The draft of New Direct-taxes Code which is intended to replace the Income-tax Act 1961, was released along with discussion papers on12th August, 2009. It was declared that the Code is not an attempt to amend the Income-tax Act, 1961; nor is it an attempt to improve upon the present Act. In drafting the Code, the Central Board of Direct Taxes (CBDT) has, to the extent possible, started on a clean drafting slate.
The government took into account the serious problem of complexity of tax legislation in India. Chapter I of the Code states as under:
Tax administrators, chartered accountants and tax payers have raised concerns about the complex structures of the Income Tax Act. In particular the numerous amendments have rendered the Act incomprehensible to the average tax payer. The problem has been further compounded by the courts at different levels.
It was heartening to note that in the true spirit as stated in the Code the draft Code was circulated for discussion and consultations at the numerous forums. Now that the process of consultations is over, the Code will need a redrafting but as reported in the press (see Business Standard of 7th January, 2010) there could be a relook at the proposals on taxation for employees, income from house property, proposals of the minimum alternate tax (MAT), capital gain, tax treaties, taxation for foreign companies, etc.etc.
In the above context, it is important to ascertain the date from which the Direct Tax Code will be applicable. As per section 1(3) of the Code, it shall come into force on the 1st day of April, 2011. Further, section 2(7) provides that the liability to pay income-tax, or the chargeability thereof, under the foregoing provisions, for any Financial Year, shall be determined in accordance with the provisions of this code as they stand on the 1st day of April immediately succeeding the last day of the Financial Year.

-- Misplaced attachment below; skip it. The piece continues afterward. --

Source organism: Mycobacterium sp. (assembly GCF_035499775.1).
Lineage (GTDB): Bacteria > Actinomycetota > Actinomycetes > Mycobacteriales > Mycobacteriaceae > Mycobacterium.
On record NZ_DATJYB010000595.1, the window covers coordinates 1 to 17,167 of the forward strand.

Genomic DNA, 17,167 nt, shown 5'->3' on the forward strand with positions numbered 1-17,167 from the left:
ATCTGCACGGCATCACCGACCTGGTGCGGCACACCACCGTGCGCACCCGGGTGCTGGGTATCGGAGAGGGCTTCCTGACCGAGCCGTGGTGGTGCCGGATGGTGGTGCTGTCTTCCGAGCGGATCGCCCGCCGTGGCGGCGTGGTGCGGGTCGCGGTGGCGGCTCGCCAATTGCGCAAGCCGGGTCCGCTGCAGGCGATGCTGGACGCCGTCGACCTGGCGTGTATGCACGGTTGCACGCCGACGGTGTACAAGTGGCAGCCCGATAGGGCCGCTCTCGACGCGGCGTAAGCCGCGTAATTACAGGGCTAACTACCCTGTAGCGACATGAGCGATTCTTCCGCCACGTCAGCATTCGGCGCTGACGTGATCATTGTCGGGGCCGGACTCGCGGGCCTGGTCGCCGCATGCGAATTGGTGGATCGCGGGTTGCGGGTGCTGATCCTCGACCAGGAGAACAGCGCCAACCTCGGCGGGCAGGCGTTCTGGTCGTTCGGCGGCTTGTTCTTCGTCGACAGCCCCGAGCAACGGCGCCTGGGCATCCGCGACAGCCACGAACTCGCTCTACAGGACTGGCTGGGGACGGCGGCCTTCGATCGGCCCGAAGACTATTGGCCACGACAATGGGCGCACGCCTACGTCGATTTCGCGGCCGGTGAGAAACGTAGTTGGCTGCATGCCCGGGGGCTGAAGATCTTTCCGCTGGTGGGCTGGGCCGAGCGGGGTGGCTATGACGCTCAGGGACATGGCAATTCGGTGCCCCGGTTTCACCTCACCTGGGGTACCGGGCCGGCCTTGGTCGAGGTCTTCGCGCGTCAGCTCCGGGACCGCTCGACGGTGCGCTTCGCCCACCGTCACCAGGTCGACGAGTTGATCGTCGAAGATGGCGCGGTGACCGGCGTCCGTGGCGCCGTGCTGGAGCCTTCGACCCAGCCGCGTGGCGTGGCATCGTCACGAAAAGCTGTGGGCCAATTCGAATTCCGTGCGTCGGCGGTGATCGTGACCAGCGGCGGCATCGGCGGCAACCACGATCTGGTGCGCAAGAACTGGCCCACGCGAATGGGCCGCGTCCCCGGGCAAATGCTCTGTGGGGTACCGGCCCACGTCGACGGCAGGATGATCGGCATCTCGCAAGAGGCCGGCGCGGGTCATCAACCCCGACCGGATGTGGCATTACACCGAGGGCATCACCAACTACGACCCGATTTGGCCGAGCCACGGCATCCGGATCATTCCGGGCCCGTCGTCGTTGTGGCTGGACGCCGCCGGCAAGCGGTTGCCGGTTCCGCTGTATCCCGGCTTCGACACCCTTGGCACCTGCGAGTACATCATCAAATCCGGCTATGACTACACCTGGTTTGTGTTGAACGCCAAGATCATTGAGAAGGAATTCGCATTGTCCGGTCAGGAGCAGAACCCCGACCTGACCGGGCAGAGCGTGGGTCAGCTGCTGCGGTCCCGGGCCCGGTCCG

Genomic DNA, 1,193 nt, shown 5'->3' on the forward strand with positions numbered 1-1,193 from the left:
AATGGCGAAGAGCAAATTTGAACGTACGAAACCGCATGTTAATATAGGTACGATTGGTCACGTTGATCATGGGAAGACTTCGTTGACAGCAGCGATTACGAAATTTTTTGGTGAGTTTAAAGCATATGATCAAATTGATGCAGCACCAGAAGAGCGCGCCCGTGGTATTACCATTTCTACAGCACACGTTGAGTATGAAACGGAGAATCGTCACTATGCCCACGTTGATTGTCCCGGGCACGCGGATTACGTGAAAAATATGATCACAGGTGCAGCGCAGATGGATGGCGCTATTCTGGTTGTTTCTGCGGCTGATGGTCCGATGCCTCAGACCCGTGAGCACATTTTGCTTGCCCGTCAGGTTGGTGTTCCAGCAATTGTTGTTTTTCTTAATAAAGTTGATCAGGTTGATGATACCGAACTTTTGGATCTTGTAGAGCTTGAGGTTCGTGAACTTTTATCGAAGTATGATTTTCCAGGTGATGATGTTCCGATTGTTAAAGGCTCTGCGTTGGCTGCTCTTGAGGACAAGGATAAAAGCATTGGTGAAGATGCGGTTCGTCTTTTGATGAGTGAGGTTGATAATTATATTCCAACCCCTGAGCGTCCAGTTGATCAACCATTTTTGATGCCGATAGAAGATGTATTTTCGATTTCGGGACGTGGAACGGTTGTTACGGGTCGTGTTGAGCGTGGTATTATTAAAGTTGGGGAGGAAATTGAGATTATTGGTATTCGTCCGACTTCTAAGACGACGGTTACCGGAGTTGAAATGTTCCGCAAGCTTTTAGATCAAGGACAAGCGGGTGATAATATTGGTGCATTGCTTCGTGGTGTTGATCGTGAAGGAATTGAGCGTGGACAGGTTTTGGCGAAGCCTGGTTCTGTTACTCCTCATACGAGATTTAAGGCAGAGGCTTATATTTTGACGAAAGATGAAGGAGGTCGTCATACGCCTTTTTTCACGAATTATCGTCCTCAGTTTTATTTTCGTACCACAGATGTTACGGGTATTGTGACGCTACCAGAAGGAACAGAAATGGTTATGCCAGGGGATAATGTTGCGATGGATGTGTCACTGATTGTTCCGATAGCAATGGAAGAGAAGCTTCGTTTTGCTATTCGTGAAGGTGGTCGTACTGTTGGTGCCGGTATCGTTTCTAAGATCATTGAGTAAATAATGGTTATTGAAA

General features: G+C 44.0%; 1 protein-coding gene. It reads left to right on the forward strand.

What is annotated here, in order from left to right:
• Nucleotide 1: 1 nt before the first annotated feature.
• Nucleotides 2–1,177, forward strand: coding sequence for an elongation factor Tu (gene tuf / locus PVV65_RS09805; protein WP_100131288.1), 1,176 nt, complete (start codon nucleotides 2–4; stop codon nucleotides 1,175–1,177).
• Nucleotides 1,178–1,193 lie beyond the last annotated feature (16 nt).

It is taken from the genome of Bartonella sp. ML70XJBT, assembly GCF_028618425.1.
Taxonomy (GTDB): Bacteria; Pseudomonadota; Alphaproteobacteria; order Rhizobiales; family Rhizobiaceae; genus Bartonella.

A combined reading of both the above provisions would lead to an inference that the Code would come into force on 1st April, 2011, and will apply to income earned as from 1st April, 2010.
In the above background, when the budget for 2010 is presented in the Parliament, the Finance Bill accompanying the budget which contains the income tax rates will have two different schedules for income tax rates.
Part I of the first schedule will contain the income tax rates for Assessment Year 2010-11, and part II will contain rates for deduction of tax at source for income accruing during Financial Year 2010-11. But since the new Direct Tax Code will take effect for income accruing in F.Y. 2010-11,the Budget will need to be synchronised with new Direct Tax Code so that the rates of tax as contained in the new Direct Tax Code are applied for the purpose of deduction of tax at source for FY 2010-11. It is particularly important because the new Code proposes sharply lower tax rates for both individuals and corporates, and it withdraws many incentive and exemptions available under the current tax laws.
Section 282 of the Code provides that Income-tax Act, 1961 will be repealed, but any return of Income filed before commencement of the Code, proceedings for the assessment will be taken and continue under the existing Income-tax Act as if the new Code had not been enacted.
Further, it is also provided that where deductions/exemptions are available under the existing Income-tax Act under section 80IA, 80IAB, 80IB, 80IC, 80ID, 80IE and 80JJA, such deductions shall continue be allowed under the new Code also. The government is also empowered to issue appropriate orders providing for adaptation or modifications where it considers that the repealed Income-tax Act,1961 shall apply in relation to assessment for Assessment Year 2011-12.
Thus, it is possible that there may be practical difficulties in the first intervening assessment i.e A.Y. 2011-12.
In view of the above, it is imperative that the government should clarify in exact terms the date from which the new Direct Tax Code will be applicable.